Slug Wars: Slug Control for Organic Gardens


| 7/22/2016 9:01:00 AM


Tags: slugs, pest control, wildlife, Susan Slape Hoysagk, Oregon,

Acrobatic slug munching on a Stargazer lily bud.

Super slug acrobat munching a Stargazer lily bud.

After my success with the potato bugs, I was feeling quite cocky. Until today. I have just come in from my garden where I noticed those shiny, slimy tell-tale slug trails in my veggies and a number of cucumber leaves with large slug-munch holes. Gah!

I live in the slug capital of the world. Well, at least it feels that way. We do see an occasional snail, but for the most part, it is those long, brown European red slugs, Arion rufus. In my area, they are rusty brown to really dark brown, and some are probably the black slug Arion ater, but without dissecting the things to check out the reproductive anatomy, there is no way to tell.

Frankly, makes no difference what their names are, and the closest I will ever come to dissecting a slug is cutting one in-half with my garden trowel. There are other species of slugs here, but these are the ones I find in my garden. Now for a little slug-fo ("slug" and "info". Clever, eh? I’m like that, you know).

'Slug-Fo' 101

Slugs belong to the large class of gastropods, from the Latin gastro (stomach) and pod (foot), and they do in fact serve a purpose by literally eating their way through life. Makes sense if you are basically just a stomach traveling around on a slimy foot — and eat they do!


susanh
8/14/2016 1:24:39 PM

Hi Jura and Anonymouse - thank you for sharing your experiences! Good to know about the Dominique hens and the nettle slurry. People keep telling me "just put salt on them." Besides the gooey mess this leaves behind, salt is not good for your plants. Especially in the amount I would have to use!


anonymouseisawoman
8/12/2016 9:01:50 PM

Large Fowl Dominique hens are excellent for slug and snail control. Our Black Star hen used to puff her feathers in disgust when she followed the Dominique ladies food calls and found that they were eating *slimy* things. The Dominiques even went under the deck to pick slugs and snails from the underside. We had our backyard, up to and including our trees, overrun with slugs and snails. After having the Dominiques out for about four hours a day for two or three weeks I went out one evening and realized that there were NO slugs on the deck, in the trees, or anywhere else I looked.


jura
8/12/2016 4:07:59 AM

Thanks for sharing your knowledge. A few words from my observation: Neighboring ducks and geese avoided eating slugs unless faced starvation. 2 years ago we had invasion of the barbarian slimy tribe, what made me to find out ways to combat it. Beer traps and manual collecting after evening rains- #1 way of ad hock decreasing their number. Copper wire coiled around mushroom stumps and raised bed edges curbed with copper strip stood for a #1 mean of preventing them from foraging on my crops. It worked until the copper got oxidized and as such stood as no hindrance to the beasts. (treating with an abrasive paper helped) Coarse material (shattered glass ) placed on their pathways did not work at all btw. Firstly I used to put my mucous harvest into a jar with a salt (which produced a waste product of no future use), but then stared to think in a permaculture way and dumped the collected slugs into nettle slurry (or high temp compost pile).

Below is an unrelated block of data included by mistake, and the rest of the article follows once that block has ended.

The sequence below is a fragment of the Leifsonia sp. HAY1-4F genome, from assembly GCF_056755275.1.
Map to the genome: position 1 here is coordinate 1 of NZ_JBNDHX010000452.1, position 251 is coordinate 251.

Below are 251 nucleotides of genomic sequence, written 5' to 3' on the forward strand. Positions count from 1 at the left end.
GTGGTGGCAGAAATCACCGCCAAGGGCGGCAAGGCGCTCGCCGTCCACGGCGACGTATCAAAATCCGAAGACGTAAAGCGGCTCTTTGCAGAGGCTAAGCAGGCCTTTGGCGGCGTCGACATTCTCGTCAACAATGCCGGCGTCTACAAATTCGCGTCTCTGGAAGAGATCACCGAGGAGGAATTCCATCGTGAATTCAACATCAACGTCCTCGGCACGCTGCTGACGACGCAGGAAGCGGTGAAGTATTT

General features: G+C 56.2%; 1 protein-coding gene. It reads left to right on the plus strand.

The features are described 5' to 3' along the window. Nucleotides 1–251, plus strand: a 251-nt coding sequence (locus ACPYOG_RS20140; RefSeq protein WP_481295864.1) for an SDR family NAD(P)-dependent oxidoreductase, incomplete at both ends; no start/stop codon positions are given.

susanh
8/11/2016 11:39:59 PM

Hello Martha and thank you for taking time to comment. I have heard of people using copper wire and strips for slugs, thank you for sharing. I have not had problems with my potted plants but will keep this in mind for future use. Thanks! Susan


martha
7/28/2016 7:11:58 AM

Finding damage to houseplants that spent the summer outside, I realized snails and slugs were responsible. I tried using copper tape and also wrapping pots with copper wire seems to work. I read that copper gives the pests a "shock." Though I have not witnessed it happening, this summer there were a few wandering snails & slugs in the morning. I believe the copper works in preventing them from getting into the planters.


susanh
7/23/2016 5:07:55 PM

Hi Amanda! It has taken me some years to get things under control. Late summer into fall is when they lay their eggs. Some hatch and some over-winter to hatch early next spring (also a good time to really hit them. I never get rid of all of them but I have cut their numbers down significantly. Look up slug eggs online,especially the pictures. Finding and destroying them are very helpful in decreasing their numbers. Food grade Diatomaceous Earth (DE)is something that works well in dry conditions. It isn't an instant kill but is another method of attack. Just keep trying and thanks for reading my blog and stopping in to comment!


amanda
7/22/2016 2:44:41 PM

Hi Susan, slugs are my nemesis too! Every year they plague me, and it seems that no matter what I do, I can never get rid of them all. I have tried beer traps but that didn't seem to work well for me. Salt works if you can pour a bit right on them, or I have had success with a diluted ammonia spray. This year I resorted to using slug bait (iron phosphate) because I just didn't know what else to do-here in Calgary in June and July the days are so long that I would have to be outside at 2 am in order to pick them off the plants at night. I do go out first thing in the morning, and as you said, after a rain there seems to be more of them out there and I pick of quite a few. Mine are small brown ones here, harder to find, but just as voracious! I picked quite a few off of my rhubarb this morning!




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